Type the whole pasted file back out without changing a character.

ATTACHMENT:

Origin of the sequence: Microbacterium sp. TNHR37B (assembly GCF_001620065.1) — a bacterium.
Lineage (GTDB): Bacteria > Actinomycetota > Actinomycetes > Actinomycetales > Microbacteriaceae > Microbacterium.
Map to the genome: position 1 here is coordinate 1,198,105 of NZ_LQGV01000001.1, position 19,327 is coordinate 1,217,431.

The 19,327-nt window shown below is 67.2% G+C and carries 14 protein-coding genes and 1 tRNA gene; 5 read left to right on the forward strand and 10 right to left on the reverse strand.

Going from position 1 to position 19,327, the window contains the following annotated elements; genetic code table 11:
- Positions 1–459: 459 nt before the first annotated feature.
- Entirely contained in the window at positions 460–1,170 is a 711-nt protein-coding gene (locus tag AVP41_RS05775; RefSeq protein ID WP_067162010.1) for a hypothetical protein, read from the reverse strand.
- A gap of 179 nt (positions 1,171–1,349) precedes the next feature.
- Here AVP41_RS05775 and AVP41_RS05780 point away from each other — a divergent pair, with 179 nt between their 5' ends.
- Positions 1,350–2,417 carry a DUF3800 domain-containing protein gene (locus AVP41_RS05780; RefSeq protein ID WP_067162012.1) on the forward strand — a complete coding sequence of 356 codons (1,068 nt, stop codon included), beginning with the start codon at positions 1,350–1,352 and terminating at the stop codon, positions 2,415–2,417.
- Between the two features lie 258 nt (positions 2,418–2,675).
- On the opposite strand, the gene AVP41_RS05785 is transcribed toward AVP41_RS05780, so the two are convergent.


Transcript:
Origin of the sequence: Microbacterium sp. TNHR37B (assembly GCF_001620065.1) — a bacterium.
Lineage (GTDB): Bacteria > Actinomycetota > Actinomycetes > Actinomycetales > Microbacteriaceae > Microbacterium.
Map to the genome: position 1 here is coordinate 1,198,105 of NZ_LQGV01000001.1, position 19,327 is coordinate 1,217,431.

The 19,327-nt window shown below is 67.2% G+C and carries 14 protein-coding genes and 1 tRNA gene; 5 read left to right on the forward strand and 10 right to left on the reverse strand.

Going from position 1 to position 19,327, the window contains the following annotated elements; genetic code table 11:
- Positions 1–459: 459 nt before the first annotated feature.
- Entirely contained in the window at positions 460–1,170 is a 711-nt protein-coding gene (locus tag AVP41_RS05775; RefSeq protein ID WP_067162010.1) for a hypothetical protein, read from the reverse strand.
- A gap of 179 nt (positions 1,171–1,349) precedes the next feature.
- Here AVP41_RS05775 and AVP41_RS05780 point away from each other — a divergent pair, with 179 nt between their 5' ends.
- Positions 1,350–2,417 carry a DUF3800 domain-containing protein gene (locus AVP41_RS05780; RefSeq protein ID WP_067162012.1) on the forward strand — a complete coding sequence of 356 codons (1,068 nt, stop codon included), beginning with the start codon at positions 1,350–1,352 and terminating at the stop codon, positions 2,415–2,417.
- Between the two features lie 258 nt (positions 2,418–2,675).
- On the opposite strand, the gene AVP41_RS05785 is transcribed toward AVP41_RS05780, so the two are convergent.